How to Write a Review

October 2001. Revised September 2003.

History instructors have three good reasons for assigning reviews, whether of books, films, exhibits, tours, or other works. First, a review requirement ensures that students will do the assigned reading, or whatever else is being reviewed. It is much harder to fake familiarity with a work when one is required to write about it. Second, reviews are logistically easy. Students assigned a research paper will necessarily spend a lot of time hunting for a topic, finding sources, and wandering down dead ends. In contrast, if an instructor assigns a review of required reading, the students begin with a topic and their sources, so they can spend their time reading, thinking, and writing. Third, and by far most important, review essays provide practice in one of the most valuable skills offered by a liberal arts education: the skill of critical reading. When I assign a review, it is this skill that I hope to see displayed.

The first step in a review is to describe the work and its topic. For example, if you were to review a biography of Charles Lindbergh, it would be appropriate to give your reader some idea of who Charles Lindbergh was, and why someone might want to read a book about him, before you gallop off to discuss the strengths and weaknesses of the book itself. The trick is to provide the necessary summary in as short a space as possible. You will repeat the book author’s ideas, not your own, so this section should only be a small part of your review.

The second task is to describe the work itself. That is, rather than telling the story of the Erie Canal, you are now telling a story about how Carol Sheriff wrote a history of the Erie Canal. Here you will ask the sorts of questions I suggested in another essay, “How to Read a History Book.” Why did the author choose this topic? Who is her audience? What sources does she use? What arguments does she make? Is the book more analytical or narrative? Is it just words, or pictures too? In short, what was the author trying to do?

Having determined the author’s goals, you now explain whether the author achieved those or other goals. For example, if an author states in his first sentence that his “book represents an effort to recast the history of the Second Industrial Revolution,” then by all means, your review should at some point evaluate his success in doing so.1 But it is also perfectly appropriate to go beyond the author’s stated goals to ask whether those goals were appropriate to begin with. For example, the U.S. Congress recently expressed concern that the National Park Service was doing a fine job of explaining military history to visitors to Civil War sites, but it was doing little to educate them about the root causes of the war, notably slavery. In this case, the Congress functioned as exhibit reviewer and made the case that the function of Park Service interpretation needed to be reconsidered.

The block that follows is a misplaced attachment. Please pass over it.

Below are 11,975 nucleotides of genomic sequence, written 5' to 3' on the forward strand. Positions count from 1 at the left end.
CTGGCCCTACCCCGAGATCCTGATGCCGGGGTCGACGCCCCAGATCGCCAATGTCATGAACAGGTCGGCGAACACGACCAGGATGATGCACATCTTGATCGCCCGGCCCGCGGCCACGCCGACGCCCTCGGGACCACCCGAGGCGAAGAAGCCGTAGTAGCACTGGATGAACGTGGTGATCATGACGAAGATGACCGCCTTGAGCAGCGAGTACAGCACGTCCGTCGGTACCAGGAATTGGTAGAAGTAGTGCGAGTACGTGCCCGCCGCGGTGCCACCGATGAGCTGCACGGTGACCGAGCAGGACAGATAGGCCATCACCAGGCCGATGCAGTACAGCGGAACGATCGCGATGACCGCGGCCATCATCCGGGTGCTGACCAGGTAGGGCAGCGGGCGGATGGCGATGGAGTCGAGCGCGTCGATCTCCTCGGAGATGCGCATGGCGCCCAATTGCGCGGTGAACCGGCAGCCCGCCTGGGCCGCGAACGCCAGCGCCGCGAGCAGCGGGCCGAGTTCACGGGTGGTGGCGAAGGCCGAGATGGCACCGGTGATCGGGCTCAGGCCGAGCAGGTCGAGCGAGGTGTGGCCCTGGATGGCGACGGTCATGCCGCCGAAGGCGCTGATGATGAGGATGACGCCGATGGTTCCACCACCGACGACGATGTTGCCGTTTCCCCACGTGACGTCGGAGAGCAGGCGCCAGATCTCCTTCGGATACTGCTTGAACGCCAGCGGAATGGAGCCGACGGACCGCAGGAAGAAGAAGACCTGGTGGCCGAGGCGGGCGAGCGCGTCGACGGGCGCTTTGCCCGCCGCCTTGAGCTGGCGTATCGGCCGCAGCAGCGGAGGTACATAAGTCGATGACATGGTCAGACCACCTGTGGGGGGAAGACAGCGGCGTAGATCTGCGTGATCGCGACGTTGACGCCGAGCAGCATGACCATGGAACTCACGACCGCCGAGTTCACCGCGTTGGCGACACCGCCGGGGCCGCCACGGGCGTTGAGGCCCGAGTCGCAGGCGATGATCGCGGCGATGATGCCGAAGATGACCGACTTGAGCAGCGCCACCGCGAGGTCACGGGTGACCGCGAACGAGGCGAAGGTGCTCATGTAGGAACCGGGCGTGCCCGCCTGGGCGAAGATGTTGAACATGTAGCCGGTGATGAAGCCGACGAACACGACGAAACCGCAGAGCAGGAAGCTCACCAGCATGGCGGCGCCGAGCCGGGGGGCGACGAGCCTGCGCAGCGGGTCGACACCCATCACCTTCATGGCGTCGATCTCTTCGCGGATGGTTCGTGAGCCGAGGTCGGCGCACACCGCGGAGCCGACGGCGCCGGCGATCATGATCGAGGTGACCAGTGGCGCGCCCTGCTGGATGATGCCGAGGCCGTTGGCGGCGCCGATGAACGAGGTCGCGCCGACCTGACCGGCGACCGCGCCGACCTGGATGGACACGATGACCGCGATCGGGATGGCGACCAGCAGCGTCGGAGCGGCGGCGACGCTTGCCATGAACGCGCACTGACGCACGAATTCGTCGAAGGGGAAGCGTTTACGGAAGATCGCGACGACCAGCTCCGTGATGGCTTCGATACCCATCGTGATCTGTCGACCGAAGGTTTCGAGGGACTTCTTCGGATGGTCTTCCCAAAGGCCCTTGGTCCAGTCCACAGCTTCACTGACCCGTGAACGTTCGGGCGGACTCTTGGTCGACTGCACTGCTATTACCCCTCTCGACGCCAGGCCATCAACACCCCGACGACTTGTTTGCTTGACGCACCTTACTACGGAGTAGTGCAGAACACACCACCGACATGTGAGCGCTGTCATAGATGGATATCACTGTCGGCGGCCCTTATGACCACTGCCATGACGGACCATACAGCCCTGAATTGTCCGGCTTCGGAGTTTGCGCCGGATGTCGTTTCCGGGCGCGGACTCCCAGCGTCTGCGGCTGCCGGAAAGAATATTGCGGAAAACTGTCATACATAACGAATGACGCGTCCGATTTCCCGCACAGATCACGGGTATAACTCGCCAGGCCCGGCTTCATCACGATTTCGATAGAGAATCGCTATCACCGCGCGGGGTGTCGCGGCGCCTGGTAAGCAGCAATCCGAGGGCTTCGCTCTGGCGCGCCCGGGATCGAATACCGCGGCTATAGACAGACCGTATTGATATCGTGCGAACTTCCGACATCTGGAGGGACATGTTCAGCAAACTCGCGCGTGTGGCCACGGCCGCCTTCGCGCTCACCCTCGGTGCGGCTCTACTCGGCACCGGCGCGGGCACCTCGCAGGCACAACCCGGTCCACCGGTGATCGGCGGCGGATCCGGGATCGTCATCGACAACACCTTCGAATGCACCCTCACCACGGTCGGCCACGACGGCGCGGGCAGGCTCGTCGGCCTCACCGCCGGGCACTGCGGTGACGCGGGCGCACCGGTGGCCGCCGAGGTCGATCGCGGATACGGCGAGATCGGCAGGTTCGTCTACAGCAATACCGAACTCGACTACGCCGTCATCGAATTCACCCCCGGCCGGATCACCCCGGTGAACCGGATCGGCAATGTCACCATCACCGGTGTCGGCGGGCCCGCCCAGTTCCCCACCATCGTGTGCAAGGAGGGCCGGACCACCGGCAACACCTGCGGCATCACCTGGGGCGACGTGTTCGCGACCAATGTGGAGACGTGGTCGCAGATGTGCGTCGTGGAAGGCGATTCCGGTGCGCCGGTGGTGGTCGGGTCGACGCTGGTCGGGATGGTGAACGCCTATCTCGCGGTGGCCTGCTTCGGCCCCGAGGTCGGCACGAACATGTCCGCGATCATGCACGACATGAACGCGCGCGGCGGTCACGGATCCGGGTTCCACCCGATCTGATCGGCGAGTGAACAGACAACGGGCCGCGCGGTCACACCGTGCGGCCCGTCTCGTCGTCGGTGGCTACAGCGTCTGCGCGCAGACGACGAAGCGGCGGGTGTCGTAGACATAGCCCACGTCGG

While you do not need to like the work you are reviewing, please remember that criticism is more than complaint. Book authors have a limited number of pages, curators have a limited amount of exhibit space, and everyone is constrained by finite time, money, and sources. Before demanding that a historian take on an additional task, you might think about what portions of a book, exhibit, or film could have been eliminated to make room. Before complaining that the historian focused only on one group of people, ask if other groups left the records the historian would need to tell their stories as well. It may help to imagine that you are giving advice to a historian about to create a work similar to the one you are reviewing. What constructive lessons can you provide?

If this sounds formulaic, it is. Sometimes formulas have their merits. Indeed, perhaps the best preparation for writing a review as a college assignment is to read other academic reviews. Among the best are the review essays (not the capsule reviews) published in the American Historical Review and Reviews in American History. If you are affiliated with a university, you can read back issues of both journals at JSTOR and more recent issues of Reviews in American Historyat Project Muse. Regardless of your affiliation, you can read similar reviews, though less uniformly excellent ones, at H-Net Reviews.

The important thing to remember is that a book, exhibit, or other scholarly work is a tool with a specific function. To evaluate the tool, you must first understand the function. And having done that, you must explain it to your reader, answering the question, what is this book good for? Along the way, you will find yourself ripping the book apart to see how it works, imagining how it could have been written differently, seeing it from the author’s point of view, and, perhaps, comparing it to other works. And that is critical reading.

1 Philip Scranton, Endless Novelty: Specialty Production and American Industrialization, 1865-1925 (Princeton, N.J.: Princeton University Press, 1997), 3.